As can be seen from the above list, the book gives a fairly complete overview bifurcations of equilibria of ODEs and their computation. It discusses both large and minimal extended systems and mentions different ideas that are used to construct extended systems. It discusses singularity theory, methods based on center manifold theory and symmetry. One main feature of the book is the extensive use of bordered matrices. In fact, the book is even a bit biased towards such methods. Methods based on bordered matrices are typically very good, but it is not clear whether they are that much better than other approaches. The numerical aspects of the book remain mostly limited to the construction of defining systems for various bifurcations and the proof of their regularity. The book does include a nice discussion of continuation methods and it does discuss the author's method to solve bordered systems, but it lacks any discussion of alternative methods nor does it discuss how the structure arising in large extended systems can be exploited. The book also avoids a discussion of the relative merits of the various methods. The many links between related material in different chapters are not always clearly expressed.

The chapter on large-scale systems is rather weak. It fails to
mention many of the problems arising when the methods discussed in the
book are extended to really large systems. What if our solver for
*A* is an iterative solver? Bordered matrix methods become a lot
more expensive! What if we can only compute matrix-vector products with
*A* and not with its transpose? Then the BEM method cannot be
applied,
and obtaining singular vectors or left eigenvectors is also impossible.
Also, dimension reduction is a very expensive process. If the
determining system is based on projected information, the accuracy to
which the bifurcation point can be computed will depend strongly on the
accuracy of the subspace. Moreover, derivatives of the basis will also
be needed.

The book contains plenty of examples, both analytical and numerical. I would have liked more results illustrated graphically rather than presented as long tables of data, and more complete and annotated bifurcation diagrams. In its current format it is too easy to lose the thread when reading through a 5 or 10 page example.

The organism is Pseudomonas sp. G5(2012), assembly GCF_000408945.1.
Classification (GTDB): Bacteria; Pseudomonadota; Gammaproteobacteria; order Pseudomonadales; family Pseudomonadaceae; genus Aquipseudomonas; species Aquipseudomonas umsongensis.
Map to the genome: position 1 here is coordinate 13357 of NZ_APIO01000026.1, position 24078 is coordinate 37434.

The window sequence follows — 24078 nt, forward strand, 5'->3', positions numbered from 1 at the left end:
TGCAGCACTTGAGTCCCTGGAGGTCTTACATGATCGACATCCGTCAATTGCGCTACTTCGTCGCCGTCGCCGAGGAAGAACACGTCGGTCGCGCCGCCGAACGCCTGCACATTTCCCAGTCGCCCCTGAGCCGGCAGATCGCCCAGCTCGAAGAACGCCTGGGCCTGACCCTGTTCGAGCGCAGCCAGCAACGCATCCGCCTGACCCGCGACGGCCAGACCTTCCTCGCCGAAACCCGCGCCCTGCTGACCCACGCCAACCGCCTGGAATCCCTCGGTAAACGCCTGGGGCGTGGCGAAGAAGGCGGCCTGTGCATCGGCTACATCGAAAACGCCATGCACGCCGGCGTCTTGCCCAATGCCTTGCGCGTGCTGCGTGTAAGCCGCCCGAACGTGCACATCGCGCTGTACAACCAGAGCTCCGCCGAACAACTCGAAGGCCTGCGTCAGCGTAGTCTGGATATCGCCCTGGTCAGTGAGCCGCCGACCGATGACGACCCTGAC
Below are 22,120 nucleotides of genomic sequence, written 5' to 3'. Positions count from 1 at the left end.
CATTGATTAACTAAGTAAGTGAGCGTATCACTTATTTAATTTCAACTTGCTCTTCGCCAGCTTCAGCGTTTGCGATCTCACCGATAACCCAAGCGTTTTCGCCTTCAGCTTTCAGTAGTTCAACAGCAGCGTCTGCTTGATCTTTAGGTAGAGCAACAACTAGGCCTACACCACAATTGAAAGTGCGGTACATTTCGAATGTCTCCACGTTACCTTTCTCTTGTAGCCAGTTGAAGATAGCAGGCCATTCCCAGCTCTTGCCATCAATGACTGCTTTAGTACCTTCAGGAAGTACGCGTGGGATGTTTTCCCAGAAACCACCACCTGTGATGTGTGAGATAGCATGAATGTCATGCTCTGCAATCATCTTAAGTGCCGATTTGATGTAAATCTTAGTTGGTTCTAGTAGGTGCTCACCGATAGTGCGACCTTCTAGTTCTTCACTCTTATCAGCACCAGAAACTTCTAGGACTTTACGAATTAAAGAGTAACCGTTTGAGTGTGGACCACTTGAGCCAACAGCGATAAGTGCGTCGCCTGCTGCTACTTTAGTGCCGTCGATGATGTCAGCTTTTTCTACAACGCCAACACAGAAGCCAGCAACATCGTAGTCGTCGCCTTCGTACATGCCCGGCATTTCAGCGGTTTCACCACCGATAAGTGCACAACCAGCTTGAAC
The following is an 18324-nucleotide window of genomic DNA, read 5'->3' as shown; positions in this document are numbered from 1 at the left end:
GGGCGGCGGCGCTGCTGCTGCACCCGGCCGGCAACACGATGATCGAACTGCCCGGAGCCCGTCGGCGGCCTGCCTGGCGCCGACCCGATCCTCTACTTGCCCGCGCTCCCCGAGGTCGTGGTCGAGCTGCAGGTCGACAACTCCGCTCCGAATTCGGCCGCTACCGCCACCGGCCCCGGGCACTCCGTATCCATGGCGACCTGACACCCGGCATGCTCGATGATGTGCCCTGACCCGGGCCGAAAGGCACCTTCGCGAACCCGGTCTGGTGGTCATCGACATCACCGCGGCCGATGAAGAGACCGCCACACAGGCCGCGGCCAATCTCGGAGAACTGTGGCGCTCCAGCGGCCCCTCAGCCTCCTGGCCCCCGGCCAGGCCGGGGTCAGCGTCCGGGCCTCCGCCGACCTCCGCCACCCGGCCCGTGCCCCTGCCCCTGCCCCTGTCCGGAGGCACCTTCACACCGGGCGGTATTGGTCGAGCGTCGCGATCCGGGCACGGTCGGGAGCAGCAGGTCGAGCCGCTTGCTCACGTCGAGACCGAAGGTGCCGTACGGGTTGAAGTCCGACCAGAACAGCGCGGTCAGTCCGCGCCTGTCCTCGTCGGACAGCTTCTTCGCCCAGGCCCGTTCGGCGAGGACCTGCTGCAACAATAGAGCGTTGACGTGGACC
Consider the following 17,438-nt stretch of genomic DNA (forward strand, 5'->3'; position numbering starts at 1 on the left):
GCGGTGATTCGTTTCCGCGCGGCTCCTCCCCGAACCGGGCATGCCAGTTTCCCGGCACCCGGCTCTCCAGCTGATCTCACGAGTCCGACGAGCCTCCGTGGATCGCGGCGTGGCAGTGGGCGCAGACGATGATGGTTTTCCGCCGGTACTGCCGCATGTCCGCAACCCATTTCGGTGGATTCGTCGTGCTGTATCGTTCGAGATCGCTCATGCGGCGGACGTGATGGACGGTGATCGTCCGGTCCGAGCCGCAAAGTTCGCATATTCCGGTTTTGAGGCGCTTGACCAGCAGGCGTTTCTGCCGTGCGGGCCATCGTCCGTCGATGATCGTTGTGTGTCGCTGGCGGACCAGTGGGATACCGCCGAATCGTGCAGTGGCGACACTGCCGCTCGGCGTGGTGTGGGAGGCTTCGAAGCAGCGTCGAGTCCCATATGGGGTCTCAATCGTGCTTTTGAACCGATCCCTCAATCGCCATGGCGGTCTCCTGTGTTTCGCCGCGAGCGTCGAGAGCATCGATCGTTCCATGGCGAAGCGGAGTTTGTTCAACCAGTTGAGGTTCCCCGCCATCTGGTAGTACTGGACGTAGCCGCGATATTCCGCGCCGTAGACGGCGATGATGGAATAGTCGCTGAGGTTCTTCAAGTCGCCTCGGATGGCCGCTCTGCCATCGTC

The book is not really meant intended as a textbook, although the cover suggests that it can be used in a graduate course. A reader requires more than just the basic knowledge of linear algebra, numerical linear algebra, calculus and differential equations suggested on the back cover and in the preface. More advanced concepts are only briefly explained and, although the exercises at the end of each chapter would help, the amount of material and the fast pace of the text would be too overwhelming for most students. The first four or five chapters are useful for a course on numerical methods for bifurcation analysis. Even here the book would have to be supplemented, to cover both the computation of periodic solutions of ODEs and, perhaps briefly, basic methods for computing homoclinic orbits, rather than covering bifurcations of codimension higher than one or two. At first, the proofs are a bit hard, e.g. it is not always easy to see how one matrix was obtained from another. After a while things get easier since the same strategies return all the time. The book contains plenty of exercises at the end of each chapter. Some of them contain mostly analytical work, while others challenge the reader to solve a problem with any available continuation code or to write their own code. The author mostly used CONTEN. I recommend using this, since many of the algorithms presented in the book are implemented in CONTENT and since the on-line help of the package offers additional information about the numerical methods used. I was surprised that the author frequently suggested using Lapack, implying Fortran or C programming, rather than making an implementation in Matlab or some similar package.

In all, I liked the book because of its breadth, despite the restriction to bifurcations of equilibria of ODEs. From it I learnt more about singularity theory and the influence of symmetry on the performance of numerical methods. It is a good book for people active in the field who require background material on numerical methods. Due to the extensive analysis of the methods, the book is more appealing to people with a very strong mathematical background than to engineers or scientists looking for some algorithms to implement quickly in a custom code.

- M. Golubitsky and D. G. Schaeffer,
*Singularities and Groups in Bifurcation Theory, Vol. I*, Springer-Verlag, Berlin, New York, 1985. - M. Golubitsky, I. Stuart and D. G. Schaeffer,
*Singularities and Groups in Bifurcation Theory, Vol. II*, Springer-Verlag, Berlin, 1988. - Yu. A. Kuznetsov,
*Elements of Applied Bifurcation Theory*, Apll. Math. Sci. 112, 2nd ed., Springer-Verlag, New York, 1998. - Yu. A. Kuznetsov and V. V. Levitin, CONTENT: A Multiplatform
Environment for Analyzing Dynamical Systems, Dynamical Systems
Laboratory, CWI, Amsterdam, 1995-1997.
(
`ftp://ftp.cwi.nl/pub/CONTENT`).

A listing of books reviewed in `UK Nonlinear News`
is available.

`UK Nonlinear News` thanks
SIAM
for providing a review copy of this book.